St. Hedwig’s Roman Catholic Church was built in a number of stages. There had been talk in Oshawa’s Polish community of establishing a Polish church since the late 1920s; by the 1950s, the work began. Before the establishment of St. Hedwig’s, Catholics in the community worshipped at St. Gregory’s or Holy Cross (which was built between 1940-1945). In 1952, the first mass for the Polish parish was celebrated, taking place at the Polish Hall at 168 Banting Avenue, and immediately after the mass, St. Hedwig of Silesia was chosen as the patron of the parish. That same year, a plot of land was purchased at Olive Avenue and Central Park Blvd., and fundraising began. The cornerstone was blessed in 1954, which was when the first mass was celebrated in the ‘lower church’ (basement).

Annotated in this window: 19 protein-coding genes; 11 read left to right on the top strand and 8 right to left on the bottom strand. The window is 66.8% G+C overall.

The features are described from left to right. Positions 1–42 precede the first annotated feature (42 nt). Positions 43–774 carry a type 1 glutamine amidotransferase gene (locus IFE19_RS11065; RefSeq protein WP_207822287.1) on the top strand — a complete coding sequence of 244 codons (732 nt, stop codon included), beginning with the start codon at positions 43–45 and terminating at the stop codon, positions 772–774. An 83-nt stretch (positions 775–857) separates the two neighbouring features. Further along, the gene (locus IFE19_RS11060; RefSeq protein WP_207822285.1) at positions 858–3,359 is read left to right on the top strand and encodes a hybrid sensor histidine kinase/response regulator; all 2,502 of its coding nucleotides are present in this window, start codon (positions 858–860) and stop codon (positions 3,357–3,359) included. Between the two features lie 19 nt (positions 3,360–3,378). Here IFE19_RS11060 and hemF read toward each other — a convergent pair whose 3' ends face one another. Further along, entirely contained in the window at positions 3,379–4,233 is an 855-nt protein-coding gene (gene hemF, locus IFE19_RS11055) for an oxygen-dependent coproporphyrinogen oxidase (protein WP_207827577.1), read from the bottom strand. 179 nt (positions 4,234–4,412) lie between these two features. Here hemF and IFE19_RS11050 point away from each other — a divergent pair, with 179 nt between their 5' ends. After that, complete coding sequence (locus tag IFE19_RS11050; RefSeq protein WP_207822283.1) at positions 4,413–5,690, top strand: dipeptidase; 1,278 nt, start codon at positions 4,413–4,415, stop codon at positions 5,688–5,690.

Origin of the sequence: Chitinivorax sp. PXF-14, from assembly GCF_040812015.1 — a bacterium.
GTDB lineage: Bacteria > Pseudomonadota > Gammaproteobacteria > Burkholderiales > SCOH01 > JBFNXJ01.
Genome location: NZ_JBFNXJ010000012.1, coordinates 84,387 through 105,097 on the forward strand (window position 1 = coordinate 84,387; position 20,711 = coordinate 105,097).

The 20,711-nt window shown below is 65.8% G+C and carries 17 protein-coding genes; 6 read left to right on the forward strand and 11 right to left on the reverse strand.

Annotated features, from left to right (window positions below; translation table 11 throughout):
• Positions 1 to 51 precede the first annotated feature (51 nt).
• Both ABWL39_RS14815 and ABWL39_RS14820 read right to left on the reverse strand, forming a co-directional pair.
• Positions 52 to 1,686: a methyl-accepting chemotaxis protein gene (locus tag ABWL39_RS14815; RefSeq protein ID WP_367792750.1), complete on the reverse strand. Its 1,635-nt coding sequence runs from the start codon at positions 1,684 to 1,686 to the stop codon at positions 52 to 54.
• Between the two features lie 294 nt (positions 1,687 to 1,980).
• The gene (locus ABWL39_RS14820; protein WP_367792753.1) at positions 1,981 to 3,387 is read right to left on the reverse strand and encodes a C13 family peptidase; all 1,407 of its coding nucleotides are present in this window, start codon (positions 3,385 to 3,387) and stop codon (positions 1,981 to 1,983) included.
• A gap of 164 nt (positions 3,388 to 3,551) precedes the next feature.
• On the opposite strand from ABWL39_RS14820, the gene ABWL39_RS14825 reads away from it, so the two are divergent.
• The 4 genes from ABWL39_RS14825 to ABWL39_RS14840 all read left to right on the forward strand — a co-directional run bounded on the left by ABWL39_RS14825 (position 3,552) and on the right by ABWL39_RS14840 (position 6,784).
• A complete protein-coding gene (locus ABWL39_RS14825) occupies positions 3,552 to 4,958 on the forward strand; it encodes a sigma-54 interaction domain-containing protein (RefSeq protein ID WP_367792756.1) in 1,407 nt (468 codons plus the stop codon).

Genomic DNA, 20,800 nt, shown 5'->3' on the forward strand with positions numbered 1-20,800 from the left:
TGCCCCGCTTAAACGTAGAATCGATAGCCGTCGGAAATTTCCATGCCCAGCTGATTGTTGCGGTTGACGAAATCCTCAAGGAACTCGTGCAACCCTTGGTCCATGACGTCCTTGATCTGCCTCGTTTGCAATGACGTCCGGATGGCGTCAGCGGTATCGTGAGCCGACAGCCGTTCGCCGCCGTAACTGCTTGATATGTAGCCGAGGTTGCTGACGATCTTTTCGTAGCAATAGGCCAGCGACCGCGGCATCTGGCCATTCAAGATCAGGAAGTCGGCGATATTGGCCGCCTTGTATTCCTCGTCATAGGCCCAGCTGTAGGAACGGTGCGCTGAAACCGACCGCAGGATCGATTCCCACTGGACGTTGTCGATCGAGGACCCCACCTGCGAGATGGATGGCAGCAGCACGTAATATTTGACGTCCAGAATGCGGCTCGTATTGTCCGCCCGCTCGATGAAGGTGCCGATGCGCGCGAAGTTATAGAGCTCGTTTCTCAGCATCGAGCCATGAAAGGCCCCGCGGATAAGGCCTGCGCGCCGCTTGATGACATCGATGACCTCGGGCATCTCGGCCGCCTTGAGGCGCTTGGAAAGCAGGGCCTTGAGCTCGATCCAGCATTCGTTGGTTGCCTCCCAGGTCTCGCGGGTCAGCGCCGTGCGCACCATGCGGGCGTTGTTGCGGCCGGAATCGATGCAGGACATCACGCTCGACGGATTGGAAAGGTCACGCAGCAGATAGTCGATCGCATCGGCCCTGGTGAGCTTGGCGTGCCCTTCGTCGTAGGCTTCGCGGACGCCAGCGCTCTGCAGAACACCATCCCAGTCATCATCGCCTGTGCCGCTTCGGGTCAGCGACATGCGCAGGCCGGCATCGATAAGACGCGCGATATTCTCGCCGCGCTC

Construction of the upper church began in 1960, and the church was blessed by Archbishop Philip Pocock on June 25, 1961. He remarked in his homily, “The new church is now blessed and set aside for divine purposes. This means that you the parish have given it to God. Today He has accepted it. You have put your offerings, sacrifices and prayers into it. I offer my congratulations to the Pastor and parishoners for a job well done, in building this beautiful temple to Almighty God.” There were about 700 people in attendance for this dedication mass.
In the 1970s, Pope John Paul II visited the church; he was at that time a cardinal and not yet the Pope.
The church offers services seven days a week in Polish and an English mass on Sunday.